3 Crucial Business Trends to Plan for in 2014


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Business professors Gary Hamel and C.K. Prahalad have written about an experiment that was conducted with a group of monkeys.  It is a vivid story of failure.

Four monkeys were placed in a room that had a tall pole in the center.  Suspended from the top of that pole was a bunch of bananas.  One of the hungry monkeys started climbing the pole to get something to eat, but just as he reached out to grab a banana, he was doused with a torrent of cold water.  Squealing, he scampered down the pole and abandoned his attempt to feed himself.  Each monkey made a similar attempt, and each one was drenched with cold water.  After making several attempts, they finally gave up.

Then researchers removed one of the monkeys from the room and replaced him with a new monkey.  As the newcomer began to climb the pole, the other three grabbed him and pulled him down to the ground.  After trying to climb the pole several times and being dragged down by the others, he finally gave up and never attempted to climb the pole again.

The researchers replaced the original monkeys, one by one, and each time a new monkey was brought in, he would be dragged down by the others before he could reach the bananas.  In time, the room was filed with monkeys who had never received a cold shower.  None of them would climb the pole, but not one of them knew why. 

The moral of the story?

Many businesses are like these monkeys.  They have procedures and processes in place that hinder growth, and cannot even remember why they were put in place.  They have developed security to protect their users from every sort of cyber attack that prevents the users from being able to function in their daily work lives.  Every time a new user comes along and starts climbing the technology pole, touting the latest and greatest gadget, they are dragged down and told “that won’t work here.”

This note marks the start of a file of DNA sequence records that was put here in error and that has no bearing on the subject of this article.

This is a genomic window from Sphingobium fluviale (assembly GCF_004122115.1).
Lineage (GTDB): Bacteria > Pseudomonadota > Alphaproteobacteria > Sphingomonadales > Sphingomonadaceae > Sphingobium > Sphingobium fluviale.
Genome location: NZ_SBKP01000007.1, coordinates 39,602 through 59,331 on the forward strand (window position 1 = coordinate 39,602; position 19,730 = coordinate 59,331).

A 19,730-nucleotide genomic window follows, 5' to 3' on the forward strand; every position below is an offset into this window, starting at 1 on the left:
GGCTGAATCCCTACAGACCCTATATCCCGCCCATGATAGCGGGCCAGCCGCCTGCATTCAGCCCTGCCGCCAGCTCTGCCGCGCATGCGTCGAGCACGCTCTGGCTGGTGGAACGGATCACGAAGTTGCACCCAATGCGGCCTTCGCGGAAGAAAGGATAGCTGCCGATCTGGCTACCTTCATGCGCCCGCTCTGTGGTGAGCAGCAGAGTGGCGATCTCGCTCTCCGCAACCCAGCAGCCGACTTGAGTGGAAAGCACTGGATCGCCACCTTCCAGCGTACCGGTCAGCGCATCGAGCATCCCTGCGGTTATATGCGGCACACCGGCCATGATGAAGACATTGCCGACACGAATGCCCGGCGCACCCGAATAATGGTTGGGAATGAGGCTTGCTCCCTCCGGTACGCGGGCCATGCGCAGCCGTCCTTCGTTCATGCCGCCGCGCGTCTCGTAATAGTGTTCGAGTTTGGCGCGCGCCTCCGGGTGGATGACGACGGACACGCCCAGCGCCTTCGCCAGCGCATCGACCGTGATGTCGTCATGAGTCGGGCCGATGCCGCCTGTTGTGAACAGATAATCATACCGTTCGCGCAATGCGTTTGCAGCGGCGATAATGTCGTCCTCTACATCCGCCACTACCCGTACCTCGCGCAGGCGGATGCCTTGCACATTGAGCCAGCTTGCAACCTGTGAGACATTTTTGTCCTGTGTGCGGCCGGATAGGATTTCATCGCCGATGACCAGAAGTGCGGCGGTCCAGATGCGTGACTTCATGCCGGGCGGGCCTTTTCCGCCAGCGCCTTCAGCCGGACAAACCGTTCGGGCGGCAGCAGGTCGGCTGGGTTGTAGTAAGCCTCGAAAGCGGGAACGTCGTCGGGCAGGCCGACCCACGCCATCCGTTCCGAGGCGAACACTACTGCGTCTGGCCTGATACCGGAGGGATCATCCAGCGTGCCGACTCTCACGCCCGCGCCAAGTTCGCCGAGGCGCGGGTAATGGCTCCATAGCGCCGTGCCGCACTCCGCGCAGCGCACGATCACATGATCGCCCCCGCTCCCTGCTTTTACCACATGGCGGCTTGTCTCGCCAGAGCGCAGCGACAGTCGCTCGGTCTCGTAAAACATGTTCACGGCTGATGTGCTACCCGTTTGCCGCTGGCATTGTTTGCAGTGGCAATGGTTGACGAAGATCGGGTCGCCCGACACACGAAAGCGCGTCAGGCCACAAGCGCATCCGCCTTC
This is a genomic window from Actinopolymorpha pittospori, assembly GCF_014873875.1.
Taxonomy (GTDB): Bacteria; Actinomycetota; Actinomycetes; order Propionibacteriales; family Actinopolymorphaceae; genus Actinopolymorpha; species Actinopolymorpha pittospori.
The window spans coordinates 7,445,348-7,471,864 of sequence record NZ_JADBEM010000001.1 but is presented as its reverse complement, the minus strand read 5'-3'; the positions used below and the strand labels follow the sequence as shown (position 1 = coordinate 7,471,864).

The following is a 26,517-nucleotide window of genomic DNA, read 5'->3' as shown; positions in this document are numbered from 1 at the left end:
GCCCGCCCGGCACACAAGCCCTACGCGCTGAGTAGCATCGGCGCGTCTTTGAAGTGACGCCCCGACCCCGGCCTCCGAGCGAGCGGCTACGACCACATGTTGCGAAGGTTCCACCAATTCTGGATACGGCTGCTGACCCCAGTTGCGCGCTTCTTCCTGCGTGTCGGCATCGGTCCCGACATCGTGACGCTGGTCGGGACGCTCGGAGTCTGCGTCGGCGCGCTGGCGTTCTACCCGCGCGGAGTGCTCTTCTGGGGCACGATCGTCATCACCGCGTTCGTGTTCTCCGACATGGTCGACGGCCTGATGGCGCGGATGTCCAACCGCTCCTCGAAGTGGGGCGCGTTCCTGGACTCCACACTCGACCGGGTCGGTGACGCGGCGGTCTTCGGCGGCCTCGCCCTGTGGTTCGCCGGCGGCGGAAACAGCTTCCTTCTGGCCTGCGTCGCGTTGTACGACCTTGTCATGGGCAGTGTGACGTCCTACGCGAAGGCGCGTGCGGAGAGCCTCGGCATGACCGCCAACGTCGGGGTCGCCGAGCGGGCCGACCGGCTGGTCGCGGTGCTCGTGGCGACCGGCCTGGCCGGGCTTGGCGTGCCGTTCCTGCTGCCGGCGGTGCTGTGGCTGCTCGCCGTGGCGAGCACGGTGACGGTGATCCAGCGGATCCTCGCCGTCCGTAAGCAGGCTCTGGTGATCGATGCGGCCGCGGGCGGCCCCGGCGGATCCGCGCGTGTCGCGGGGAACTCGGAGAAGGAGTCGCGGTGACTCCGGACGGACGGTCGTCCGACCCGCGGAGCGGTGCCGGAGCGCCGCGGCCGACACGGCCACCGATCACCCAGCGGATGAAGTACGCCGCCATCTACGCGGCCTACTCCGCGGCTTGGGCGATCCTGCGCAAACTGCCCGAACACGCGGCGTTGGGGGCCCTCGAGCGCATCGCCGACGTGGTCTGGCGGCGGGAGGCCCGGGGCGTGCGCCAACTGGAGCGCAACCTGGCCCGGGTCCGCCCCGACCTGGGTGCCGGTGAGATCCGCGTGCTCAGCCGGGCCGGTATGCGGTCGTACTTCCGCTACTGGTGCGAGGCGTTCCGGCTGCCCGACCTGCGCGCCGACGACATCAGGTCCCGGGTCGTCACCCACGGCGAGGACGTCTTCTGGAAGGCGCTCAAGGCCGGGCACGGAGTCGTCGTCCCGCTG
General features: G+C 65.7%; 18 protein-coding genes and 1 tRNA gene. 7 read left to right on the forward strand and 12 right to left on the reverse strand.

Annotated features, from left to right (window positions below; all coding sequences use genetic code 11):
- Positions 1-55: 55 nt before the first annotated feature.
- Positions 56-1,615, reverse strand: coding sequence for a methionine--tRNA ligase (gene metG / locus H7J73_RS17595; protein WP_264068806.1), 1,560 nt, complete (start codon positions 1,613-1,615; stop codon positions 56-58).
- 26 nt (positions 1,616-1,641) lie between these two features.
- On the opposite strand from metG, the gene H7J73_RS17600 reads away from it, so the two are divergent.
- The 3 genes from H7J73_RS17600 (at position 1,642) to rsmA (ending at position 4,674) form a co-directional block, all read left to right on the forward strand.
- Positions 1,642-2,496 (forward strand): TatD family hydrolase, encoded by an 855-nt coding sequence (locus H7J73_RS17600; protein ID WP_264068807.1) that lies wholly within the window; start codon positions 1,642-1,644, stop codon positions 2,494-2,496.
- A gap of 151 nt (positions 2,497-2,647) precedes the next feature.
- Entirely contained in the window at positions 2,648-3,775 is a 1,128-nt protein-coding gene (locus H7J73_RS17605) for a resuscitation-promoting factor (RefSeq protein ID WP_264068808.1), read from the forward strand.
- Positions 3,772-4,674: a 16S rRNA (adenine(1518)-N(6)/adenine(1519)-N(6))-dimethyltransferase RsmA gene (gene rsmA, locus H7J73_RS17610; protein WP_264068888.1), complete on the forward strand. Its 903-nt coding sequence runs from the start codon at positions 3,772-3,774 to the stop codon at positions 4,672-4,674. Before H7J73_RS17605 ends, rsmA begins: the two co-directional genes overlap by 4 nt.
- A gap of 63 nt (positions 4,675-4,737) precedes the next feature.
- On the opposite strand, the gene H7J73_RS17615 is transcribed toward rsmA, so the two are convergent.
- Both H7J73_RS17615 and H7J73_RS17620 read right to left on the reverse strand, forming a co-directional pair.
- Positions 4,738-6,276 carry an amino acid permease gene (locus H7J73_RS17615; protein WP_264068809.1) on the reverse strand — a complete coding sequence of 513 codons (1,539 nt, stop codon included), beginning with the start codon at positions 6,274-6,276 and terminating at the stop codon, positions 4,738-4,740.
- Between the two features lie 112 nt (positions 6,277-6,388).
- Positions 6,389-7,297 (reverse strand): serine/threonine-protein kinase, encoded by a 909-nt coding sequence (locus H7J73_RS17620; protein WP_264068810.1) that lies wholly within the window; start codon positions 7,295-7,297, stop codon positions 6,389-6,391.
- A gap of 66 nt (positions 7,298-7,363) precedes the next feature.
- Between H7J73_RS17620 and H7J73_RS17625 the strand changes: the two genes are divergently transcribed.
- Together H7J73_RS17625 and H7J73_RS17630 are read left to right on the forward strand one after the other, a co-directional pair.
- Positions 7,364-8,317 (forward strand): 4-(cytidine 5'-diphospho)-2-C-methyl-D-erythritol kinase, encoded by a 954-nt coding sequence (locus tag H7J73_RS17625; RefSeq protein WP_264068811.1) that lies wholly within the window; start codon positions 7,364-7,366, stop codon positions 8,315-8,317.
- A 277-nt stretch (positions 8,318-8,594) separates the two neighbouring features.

What has to work?

There are several trends in CRM, but 3 are crucial for companies to add to their plans and budget for 2014.   They are:

1) The push toward mobile access to CRM data

I have read recently that mobile is an up and coming trend.  That is wrong.  Mobile is a current trend.  It is a multi-billion dollar industry.  The trend is here, and companies need to harness this technology to deliver real-time data to their users anytime, anywhere. 

2) Access to key customer data and trends through your CRM system

CRM is not a management tool, it is a tool for those in the trenches.  That being said, like a weapon without bullets, or a automobile without gasoline, CRM is useless to sales people if it does not contain key customer purchasing data and buying trends.

3) Increased collaboration 

CRM is useful to those using it; however, as a collaboration tool (between sales, support, service and marketing) it is useless unless it becomes a natural part of everyday life for all users.  The push in 2014 is true enterprise-wide collaboration though CRM.


Navigating the road blocks to expanding into mobile, and integrating key data sources into CRM may seem daunting.  It may be that, like the monkeys, your company has pulled anyone that mentioned the idea off of the pole to protect them from a cold shower.  However, to survive, businesses must squash their fears, change their policies, and move into the age of CRM collaboration and customer enlightenment.

What is your company doing about these three crucial trends?  Email me your comments: [email protected]. I’d love to hear from you.

Luke Russell
Luke Russell has been CRM consultant since 1998. He has personally consulted with hundreds of organizations, and has a strong success record for CRM implementation and results. During this time, he has worked with customers to achieve such lofty goals as higher quote win ratios, larger average order size, more effective follow-up, reduced cost of administration, increased customer retention, and expanded cross-sales into existing customers; to name a few. Luke is the founder of Resolv, Inc.


  1. I agree with all three points, especially the last one. The sales vs marketing debate is age-old and it’s surprising that it’s still not eliminated. Agile CRM integrates sales and marketing and has provided great results so far. However, there exists divide between sales and every other department as well! A CRM could really function as a backbone to a company when implemented efficiently. And of course, like you said, everyone should be using it on a daily basis and get comfortable with it to provide proper results and smooth functionality.


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